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    Add as FriendTRADE BARRIERS

    by: rai.jaspreet15

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    1 : Presented By JASPREET RAI RESEACRH SCHOLOR In MARKETING MANAGEMENT TARIFFs and NON TARIFFS
    2 : The Tariff is TAX Tax levied on goods that moves internationally. Most common instrument used for Controlling Exports and Imports. About TARIFFs
    3 : A tax which is levied on goods. The tariff which is levied on exports called “EXPORT TARIFF”. Tariff imposed on IMPORTS of goods known as IMPORT TARIFF. Define TARIFFs
    4 : The Tariff which is collected on PER UNIT basis called “ SPECIFIC DUTY or TAX”. EXAMPLE: The specific duty on Import of cars is Rupees : 50,000 per car. SPECIFIC DUTY?
    5 : An important effect of TARIFF is that , It raises the price of the Goods. For Instance: The import tariff raises the price of Imported good, and thereby makes them less competitive in comparison to domestic goods.
    6 : CLASSIFICATION OF TARIFF DIRECTION PURPOSE LENGTH RATE DISTRIBUTION POINTS
    7 : TARIFF are often imposed on the basis of the direction of products movement, i.e. On imports or exports, with the less common one. When export tariff are levied, they usually apply to an exporting country’s scare resources or raw materials. How direction>>>>>>>>>>>>>>>> Import and Export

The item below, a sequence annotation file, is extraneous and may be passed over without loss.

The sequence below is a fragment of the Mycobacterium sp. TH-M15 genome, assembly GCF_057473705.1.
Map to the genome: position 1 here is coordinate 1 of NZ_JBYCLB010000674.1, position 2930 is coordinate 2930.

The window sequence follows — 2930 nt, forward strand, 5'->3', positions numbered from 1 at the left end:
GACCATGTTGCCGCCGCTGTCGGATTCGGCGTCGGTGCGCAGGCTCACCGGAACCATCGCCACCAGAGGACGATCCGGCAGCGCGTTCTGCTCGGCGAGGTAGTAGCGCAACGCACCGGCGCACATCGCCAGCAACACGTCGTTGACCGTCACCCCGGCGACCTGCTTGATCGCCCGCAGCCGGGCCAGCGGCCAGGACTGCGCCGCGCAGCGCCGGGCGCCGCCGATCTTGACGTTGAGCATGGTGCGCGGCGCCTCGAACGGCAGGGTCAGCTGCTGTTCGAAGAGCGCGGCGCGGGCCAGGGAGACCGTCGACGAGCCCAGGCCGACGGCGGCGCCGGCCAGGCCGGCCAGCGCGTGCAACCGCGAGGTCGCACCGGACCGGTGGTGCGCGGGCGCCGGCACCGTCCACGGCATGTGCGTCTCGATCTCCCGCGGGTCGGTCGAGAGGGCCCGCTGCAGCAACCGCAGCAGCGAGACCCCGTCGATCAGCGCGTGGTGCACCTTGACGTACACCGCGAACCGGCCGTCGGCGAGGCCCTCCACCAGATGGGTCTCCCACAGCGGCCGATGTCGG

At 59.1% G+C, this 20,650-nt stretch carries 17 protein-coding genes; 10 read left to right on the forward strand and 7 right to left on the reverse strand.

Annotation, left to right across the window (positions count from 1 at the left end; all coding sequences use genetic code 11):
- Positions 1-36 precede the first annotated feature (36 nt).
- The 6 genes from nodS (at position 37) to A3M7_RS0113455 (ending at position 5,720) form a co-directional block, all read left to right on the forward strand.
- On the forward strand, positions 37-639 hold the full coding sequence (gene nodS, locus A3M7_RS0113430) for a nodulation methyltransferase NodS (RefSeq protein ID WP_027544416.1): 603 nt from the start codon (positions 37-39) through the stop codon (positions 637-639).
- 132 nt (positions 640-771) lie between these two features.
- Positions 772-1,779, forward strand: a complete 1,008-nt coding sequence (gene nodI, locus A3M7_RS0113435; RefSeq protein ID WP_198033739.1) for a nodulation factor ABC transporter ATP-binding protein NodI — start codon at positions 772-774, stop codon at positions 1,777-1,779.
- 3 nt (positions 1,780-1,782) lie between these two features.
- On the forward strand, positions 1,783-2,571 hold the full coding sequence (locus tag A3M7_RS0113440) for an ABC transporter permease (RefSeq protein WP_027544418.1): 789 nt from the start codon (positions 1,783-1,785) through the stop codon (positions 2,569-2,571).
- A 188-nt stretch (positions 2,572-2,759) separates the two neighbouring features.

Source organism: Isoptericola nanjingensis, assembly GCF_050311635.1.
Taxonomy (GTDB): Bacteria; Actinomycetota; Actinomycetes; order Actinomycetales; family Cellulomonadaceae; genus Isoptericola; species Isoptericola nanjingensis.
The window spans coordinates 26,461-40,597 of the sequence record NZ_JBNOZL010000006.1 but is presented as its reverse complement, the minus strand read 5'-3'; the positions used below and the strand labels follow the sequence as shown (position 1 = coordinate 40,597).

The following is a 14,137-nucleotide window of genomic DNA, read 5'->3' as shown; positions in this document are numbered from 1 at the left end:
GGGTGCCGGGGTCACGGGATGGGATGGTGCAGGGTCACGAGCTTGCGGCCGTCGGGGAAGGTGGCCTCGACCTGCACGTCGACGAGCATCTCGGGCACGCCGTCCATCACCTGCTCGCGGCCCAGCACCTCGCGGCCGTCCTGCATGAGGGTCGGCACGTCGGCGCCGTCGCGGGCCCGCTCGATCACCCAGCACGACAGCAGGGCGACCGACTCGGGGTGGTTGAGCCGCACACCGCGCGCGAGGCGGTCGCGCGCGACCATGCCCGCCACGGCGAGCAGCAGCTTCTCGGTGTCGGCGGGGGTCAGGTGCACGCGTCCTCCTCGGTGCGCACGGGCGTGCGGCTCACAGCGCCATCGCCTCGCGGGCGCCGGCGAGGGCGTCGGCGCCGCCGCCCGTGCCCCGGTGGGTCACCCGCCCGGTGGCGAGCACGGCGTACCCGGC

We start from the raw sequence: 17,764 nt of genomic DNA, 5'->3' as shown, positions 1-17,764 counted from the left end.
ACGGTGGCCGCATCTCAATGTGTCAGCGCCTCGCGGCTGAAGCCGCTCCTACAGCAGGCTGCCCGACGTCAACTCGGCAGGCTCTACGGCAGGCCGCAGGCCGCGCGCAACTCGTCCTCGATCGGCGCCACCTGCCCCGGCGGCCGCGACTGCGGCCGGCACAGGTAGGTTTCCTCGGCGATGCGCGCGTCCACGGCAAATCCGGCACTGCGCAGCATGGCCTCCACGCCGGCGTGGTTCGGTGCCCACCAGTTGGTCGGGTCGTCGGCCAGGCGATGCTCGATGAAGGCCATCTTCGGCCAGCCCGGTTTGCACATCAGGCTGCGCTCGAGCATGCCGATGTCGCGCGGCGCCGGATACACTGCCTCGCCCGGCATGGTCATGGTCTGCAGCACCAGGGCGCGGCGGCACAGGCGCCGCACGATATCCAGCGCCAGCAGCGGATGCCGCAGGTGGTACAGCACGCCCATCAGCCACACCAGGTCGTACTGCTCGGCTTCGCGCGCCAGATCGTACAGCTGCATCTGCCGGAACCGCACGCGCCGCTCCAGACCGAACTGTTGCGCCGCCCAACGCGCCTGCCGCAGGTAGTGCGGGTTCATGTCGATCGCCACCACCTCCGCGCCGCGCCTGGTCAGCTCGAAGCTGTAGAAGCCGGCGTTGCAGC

8 : Protective and Revenue Tariff The purpose of Protective Tariff is to protect Home industry, Agriculture, Labor against Foreign competitors by trying to keep them out of the country. Purpose?
    9 : The purpose of revenue tariff in contrast to Protective tariff means is to generate tax revenue for the government. Compared to Protective Tariff, Revenue Tariff is relatively low. REVENUE TARIFF
    10 : Surcharge Vs Countervailing Duty, LENGTH
    11 : Protective tariff are further classified into two tariffs : Surcharge and Countervailing Surcharge is known as Temporary Action. Tariff Surcharge?
    12 : This duty is a permanent Surcharge . Example: it is imposed on certain import goods when products are subsidized by foreign governments. COUNTERVAILING TARIFF
    13 : Divided into 3 main parts: RATES? SPECIFIC RATES AD-VALOREM DUTIES COMBINED RATES
    14 : For instance: On car { Given in previous slides}. Ad Valorem Duties… According to the Value” [provides an easy comparison of rates across countries and across products] Specific rates…
    15 : Combination of both Specific and countervailing Tariff. For Instance: The tariff may be 10 cents per pounds plus 5 percent ad-valorem. COMBINED RATES…